That first and greatest of all thinkers, out teacher Moses, of blessed memory, made two requests and both his requests were granted. His first request was when he asked God to let him know His essence and nature; the second, which was the first in point of time, was when he asked Him to let him know His attributes. God's reply was to promise that He would let him know all His attributes, telling him at the same time that they were His actions. Thereby He told him that His essence could not be apprehended in itself. But also pointed out to him a starting point from which he could set out to apprehend as much of Him as man can apprehend. And indeed Moses apprehended more than anyone ever did before him or after him..29
In imitating God, the Jew imitates the divine energies and so becomes like God in behaving as God does. As Moses Maimonides epitomizes his tradition:
"The highest virtue to which man can aspire is to become similar to God as far as this is possible; that means that we must imitate His actions by our own. 30
God's Holiness is itself an energy, since it describes God's priestly activity of setting apart a people and giving them the means of becoming holy themselves:
"You shall be holy to me, for I the Lord am holy and have separated you from the peoples that you should be mine."(Lev 20:26)
The difference between Christianity and Judaism is often described as Jewish legalism versus Christian freedom. However, this is a distorted perspective. Legalism is possible in all religions, including Eastern Orthodox Christianity, ........etc" 
Deification in the Eastern Orthodox Tradition: A Biblical Perspective (Gorgias Eastern Christian Studies)
 page 119,  pages 121-122 by Stephen Thomas from the book "Deification in the Eastern Orthodox Tradition: A Biblical Perspective"
Tuesday, February 5, 2013
4:46 PM | Posted by Jnorm | | Edit Post
Perry Robinson will talk about this issue with Kevin Allen on February 10th at 8pm (EST) on Ancient Faith Today.
Don't miss it!
Wednesday, October 31, 2012
3:45 AM | Posted by Jnorm | | Edit Post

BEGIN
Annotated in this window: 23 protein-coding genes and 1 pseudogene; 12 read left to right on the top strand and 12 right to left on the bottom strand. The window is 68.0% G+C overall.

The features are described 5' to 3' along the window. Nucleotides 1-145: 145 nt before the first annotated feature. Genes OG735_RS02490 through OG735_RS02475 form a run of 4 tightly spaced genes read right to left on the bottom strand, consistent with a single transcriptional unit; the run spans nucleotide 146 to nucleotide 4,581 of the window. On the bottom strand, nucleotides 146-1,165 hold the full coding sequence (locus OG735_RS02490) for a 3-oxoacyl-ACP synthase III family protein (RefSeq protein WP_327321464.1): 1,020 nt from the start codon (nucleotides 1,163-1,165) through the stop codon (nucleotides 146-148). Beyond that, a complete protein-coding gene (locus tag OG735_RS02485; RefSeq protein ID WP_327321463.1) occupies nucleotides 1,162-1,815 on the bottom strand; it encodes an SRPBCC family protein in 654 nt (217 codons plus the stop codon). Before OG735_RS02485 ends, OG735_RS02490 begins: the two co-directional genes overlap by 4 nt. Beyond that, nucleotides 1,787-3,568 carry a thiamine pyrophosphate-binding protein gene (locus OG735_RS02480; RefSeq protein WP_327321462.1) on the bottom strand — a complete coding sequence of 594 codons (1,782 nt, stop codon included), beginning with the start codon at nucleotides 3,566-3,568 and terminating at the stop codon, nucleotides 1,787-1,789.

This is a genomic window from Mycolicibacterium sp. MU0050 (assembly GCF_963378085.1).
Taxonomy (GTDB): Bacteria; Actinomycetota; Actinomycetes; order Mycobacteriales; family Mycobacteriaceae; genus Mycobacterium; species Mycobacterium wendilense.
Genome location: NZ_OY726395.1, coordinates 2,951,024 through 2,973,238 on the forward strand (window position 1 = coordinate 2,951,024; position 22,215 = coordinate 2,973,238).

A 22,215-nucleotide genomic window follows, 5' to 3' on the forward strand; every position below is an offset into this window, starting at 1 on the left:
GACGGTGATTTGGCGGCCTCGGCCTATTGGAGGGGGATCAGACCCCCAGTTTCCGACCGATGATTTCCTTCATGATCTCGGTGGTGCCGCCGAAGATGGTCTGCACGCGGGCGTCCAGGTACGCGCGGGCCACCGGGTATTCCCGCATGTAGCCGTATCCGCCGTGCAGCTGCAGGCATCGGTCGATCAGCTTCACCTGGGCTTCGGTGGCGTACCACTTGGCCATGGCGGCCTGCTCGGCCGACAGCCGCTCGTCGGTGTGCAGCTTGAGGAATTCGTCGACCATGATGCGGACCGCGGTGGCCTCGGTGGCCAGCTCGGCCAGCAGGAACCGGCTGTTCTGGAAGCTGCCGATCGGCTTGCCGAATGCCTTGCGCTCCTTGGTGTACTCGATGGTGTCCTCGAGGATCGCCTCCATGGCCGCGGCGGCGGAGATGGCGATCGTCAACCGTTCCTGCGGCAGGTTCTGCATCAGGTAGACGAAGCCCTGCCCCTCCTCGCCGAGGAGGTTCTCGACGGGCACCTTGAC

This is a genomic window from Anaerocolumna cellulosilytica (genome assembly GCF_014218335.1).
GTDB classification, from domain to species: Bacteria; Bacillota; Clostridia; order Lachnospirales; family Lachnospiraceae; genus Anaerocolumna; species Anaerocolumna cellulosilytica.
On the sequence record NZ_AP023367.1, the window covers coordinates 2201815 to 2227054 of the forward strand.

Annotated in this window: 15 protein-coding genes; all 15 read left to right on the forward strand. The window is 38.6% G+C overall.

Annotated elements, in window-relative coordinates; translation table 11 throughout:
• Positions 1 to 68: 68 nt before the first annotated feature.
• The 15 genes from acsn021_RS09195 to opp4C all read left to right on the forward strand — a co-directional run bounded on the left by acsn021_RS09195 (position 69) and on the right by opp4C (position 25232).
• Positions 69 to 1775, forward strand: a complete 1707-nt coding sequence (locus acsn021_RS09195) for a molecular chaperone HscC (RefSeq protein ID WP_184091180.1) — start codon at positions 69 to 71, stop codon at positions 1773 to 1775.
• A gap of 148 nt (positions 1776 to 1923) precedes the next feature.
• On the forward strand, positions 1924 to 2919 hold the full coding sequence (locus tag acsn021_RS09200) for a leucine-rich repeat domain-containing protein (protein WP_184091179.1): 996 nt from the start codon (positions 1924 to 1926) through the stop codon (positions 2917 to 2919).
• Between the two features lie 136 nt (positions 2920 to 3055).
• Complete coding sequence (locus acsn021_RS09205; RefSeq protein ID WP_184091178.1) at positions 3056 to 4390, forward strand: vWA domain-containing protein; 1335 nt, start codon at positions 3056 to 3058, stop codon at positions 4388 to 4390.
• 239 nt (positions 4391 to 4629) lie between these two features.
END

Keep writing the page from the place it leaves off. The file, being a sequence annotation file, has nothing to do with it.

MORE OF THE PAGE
The Arian heresy was decisively fought at the First Ecumenical Synod, which was summoned at Nicea in Bithynia in the summer of 325, at which Athanasius was present, accompanying his spiritual master Alexander of Alexandria. Although he was merely a deacon, Athanasius was active in the deliberations of the Synod.(16) His later successor, the resourceful Patriarch Cyril, relates that: Athanasius was so brilliant and celebrated and was admired by all even in that holy and great Synod, the one of Nicea, which was summoned in critical times. He did not yet hold the office of the bishop, but rather belonged to the class of the clerics, and yet, because of his sagacity and gentleness besides, and because of his exceedingly subtle and incomparable mind, he was at that time, taken as his companion by Alexander, the bishop of blessed memory. He was as close to the old man as a son is to his father, leader in everything helpful, and the one who showed the way right well in all things, which were to be done.(17)
Athanasius himself explains the argumentation of the Arians in his letter on the Synod of Nicea and the objections of the Fathers. The Arians put forward biblical words and phrases in order to cover up their particular viewpoint. The Fathers, however, stressed the meaning of the biblical data and did not hesitate to make use of literally non-biblical terms, just as the Arians did, in order to clear up the orthodox meaning of the former. Thus, the fathers clarified the biblical statement that The Son was From the Father, saying that, He was from the essence (being) of the Father, over against the Arian claim that, The Son was out of nothing and, therefore, a creature; and in order that the phrase From the essence might not imply division, the Fathers also added the term Co-essential (Homoousios) to the Father in order to specify the unity of the one and undivided Essence of the Father and the Son. The Great Athanasius was, through his writings, the defender and supporter, par excellence, of these dogmatic decrees of the Synod of Nicea, i.e. of the From the Essence and Co-essential.
Pages 196 - 197 from the book Saint Athanasius of Alexandria: Original Research and New Perspectives (Patristic Theological Library) by ProtoPresbyter George Dion. Dragas